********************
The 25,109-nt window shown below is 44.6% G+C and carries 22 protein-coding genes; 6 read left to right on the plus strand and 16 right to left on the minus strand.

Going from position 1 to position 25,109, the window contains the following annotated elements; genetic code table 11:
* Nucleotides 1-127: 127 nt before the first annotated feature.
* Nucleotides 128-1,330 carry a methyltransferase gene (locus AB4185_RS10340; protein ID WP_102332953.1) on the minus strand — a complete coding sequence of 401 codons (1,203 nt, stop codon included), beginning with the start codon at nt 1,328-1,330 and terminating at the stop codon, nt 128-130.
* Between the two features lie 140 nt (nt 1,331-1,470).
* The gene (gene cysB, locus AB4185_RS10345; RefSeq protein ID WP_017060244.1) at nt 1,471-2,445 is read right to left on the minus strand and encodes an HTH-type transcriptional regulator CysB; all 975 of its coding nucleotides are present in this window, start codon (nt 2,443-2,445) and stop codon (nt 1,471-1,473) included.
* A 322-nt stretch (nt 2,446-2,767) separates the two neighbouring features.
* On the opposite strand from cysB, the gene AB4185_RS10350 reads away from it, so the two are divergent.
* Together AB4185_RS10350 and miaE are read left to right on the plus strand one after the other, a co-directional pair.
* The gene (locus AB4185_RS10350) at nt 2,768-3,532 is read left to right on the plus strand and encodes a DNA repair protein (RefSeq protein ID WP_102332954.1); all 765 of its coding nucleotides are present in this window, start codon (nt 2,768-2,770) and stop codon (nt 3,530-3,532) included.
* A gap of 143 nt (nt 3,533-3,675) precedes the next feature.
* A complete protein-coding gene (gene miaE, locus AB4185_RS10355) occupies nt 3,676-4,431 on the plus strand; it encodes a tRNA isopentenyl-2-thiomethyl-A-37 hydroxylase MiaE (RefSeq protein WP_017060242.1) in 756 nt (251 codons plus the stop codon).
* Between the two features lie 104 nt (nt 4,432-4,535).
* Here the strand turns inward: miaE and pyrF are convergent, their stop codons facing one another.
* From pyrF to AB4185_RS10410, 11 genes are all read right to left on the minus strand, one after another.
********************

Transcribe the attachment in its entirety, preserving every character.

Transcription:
The 25,109-nt window shown below is 44.6% G+C and carries 22 protein-coding genes; 6 read left to right on the plus strand and 16 right to left on the minus strand.

Going from position 1 to position 25,109, the window contains the following annotated elements; genetic code table 11:
* Nucleotides 1-127: 127 nt before the first annotated feature.
* Nucleotides 128-1,330 carry a methyltransferase gene (locus AB4185_RS10340; protein ID WP_102332953.1) on the minus strand — a complete coding sequence of 401 codons (1,203 nt, stop codon included), beginning with the start codon at nt 1,328-1,330 and terminating at the stop codon, nt 128-130.
* Between the two features lie 140 nt (nt 1,331-1,470).
* The gene (gene cysB, locus AB4185_RS10345; RefSeq protein ID WP_017060244.1) at nt 1,471-2,445 is read right to left on the minus strand and encodes an HTH-type transcriptional regulator CysB; all 975 of its coding nucleotides are present in this window, start codon (nt 2,443-2,445) and stop codon (nt 1,471-1,473) included.
* A 322-nt stretch (nt 2,446-2,767) separates the two neighbouring features.
* On the opposite strand from cysB, the gene AB4185_RS10350 reads away from it, so the two are divergent.
* Together AB4185_RS10350 and miaE are read left to right on the plus strand one after the other, a co-directional pair.
* The gene (locus AB4185_RS10350) at nt 2,768-3,532 is read left to right on the plus strand and encodes a DNA repair protein (RefSeq protein ID WP_102332954.1); all 765 of its coding nucleotides are present in this window, start codon (nt 2,768-2,770) and stop codon (nt 3,530-3,532) included.
* A gap of 143 nt (nt 3,533-3,675) precedes the next feature.
* A complete protein-coding gene (gene miaE, locus AB4185_RS10355) occupies nt 3,676-4,431 on the plus strand; it encodes a tRNA isopentenyl-2-thiomethyl-A-37 hydroxylase MiaE (RefSeq protein WP_017060242.1) in 756 nt (251 codons plus the stop codon).
* Between the two features lie 104 nt (nt 4,432-4,535).
* Here the strand turns inward: miaE and pyrF are convergent, their stop codons facing one another.
* From pyrF to AB4185_RS10410, 11 genes are all read right to left on the minus strand, one after another.